Olympics: Heartbreak for equestrienne Chew as horse is disqualified
A historic outing at the Olympics for Singapore equestrienne Caroline Chew ended in heartbreak yesterday as she was eliminated from the dressage individual qualification competition after her horse Tribiani was found to be bleeding from the mouth.
The Singapore National Olympic Council (SNOC) said that she was eliminated in accordance with International Federation for Equestrian Sports (FEI) dressage rules article 4126.96.36.199, which states: "If the Judge at C suspects fresh blood anywhere on the horse during the test, he will stop the horse to check for blood.
"If the horse shows fresh blood, it will be eliminated. The elimination is final. If the Judge through examination clarifies that the horse has no fresh blood, the horse may resume and finish its test."
The SNOC said that Francis Verbeek van Rooij (president of ground jury) had halted Chew's ride to check and confirmed traces of blood were seen in the 17-year-old gelding's mouth.
A veterinary check was done and a small cut was discovered on its lips, which is suspected to have been caused by a stumble at the start of the test.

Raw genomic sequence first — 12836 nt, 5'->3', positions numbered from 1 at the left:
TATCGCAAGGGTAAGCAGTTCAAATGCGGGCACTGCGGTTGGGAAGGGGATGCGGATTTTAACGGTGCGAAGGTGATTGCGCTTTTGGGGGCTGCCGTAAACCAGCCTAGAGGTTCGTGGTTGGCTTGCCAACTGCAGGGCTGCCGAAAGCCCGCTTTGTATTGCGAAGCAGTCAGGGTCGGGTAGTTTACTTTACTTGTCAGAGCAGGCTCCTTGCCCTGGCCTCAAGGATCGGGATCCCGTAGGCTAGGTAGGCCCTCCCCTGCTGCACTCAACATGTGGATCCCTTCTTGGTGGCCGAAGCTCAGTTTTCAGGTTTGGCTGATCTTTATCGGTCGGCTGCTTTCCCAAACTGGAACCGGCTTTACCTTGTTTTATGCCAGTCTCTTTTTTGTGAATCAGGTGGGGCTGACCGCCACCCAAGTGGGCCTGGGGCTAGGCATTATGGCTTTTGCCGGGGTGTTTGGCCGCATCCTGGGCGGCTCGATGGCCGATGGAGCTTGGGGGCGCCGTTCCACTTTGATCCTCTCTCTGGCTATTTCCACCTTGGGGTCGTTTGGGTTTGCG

The veterinarian inspected Tribiani and reported there was no further bleeding, said the SNOC.
Chew, a 29-year-old lawyer who is based in Britain, said in a Facebook post: "Joey was a superstar today - he warmed up beautifully and felt brilliant going into the ring. Unfortunately during the test he caught his lip and got the tiniest of cuts, resulting in our elimination.
"I'm obviously totally devastated and could never have imagined our Olympic journey ending this way. However, the most important thing is that Joey is completely fine, happy and healthy.
"Thanks again to everyone for all the well wishes - this has been the most humbling and miraculous of team efforts and I'm grateful for all the support."
Chew, who is also the first Singaporean rider to compete at the Grand Prix level, had earned her ticket to Tokyo only a month ago after a last-minute withdrawal by New Zealand .
She nailed her spot with her performance at the Dressage Grand Prix in Le Mans, France, two weeks later.
Team official and coach Matthew Frost said: "This type of incident happens from time to time, and we can only put it down to bad luck on the day. Caroline was trending well before the judge stopped the test. She would have performed a high score if not for this.
"We are nonetheless proud of the performance of Caroline and Tribiani to earn a start in the Tokyo Olympic Games, and both horse and rider were well-ready to face this high-level Olympic class."
The team and individual medals for dressage, also known as horse ballet, will be decided tomorrow and on Wednesday.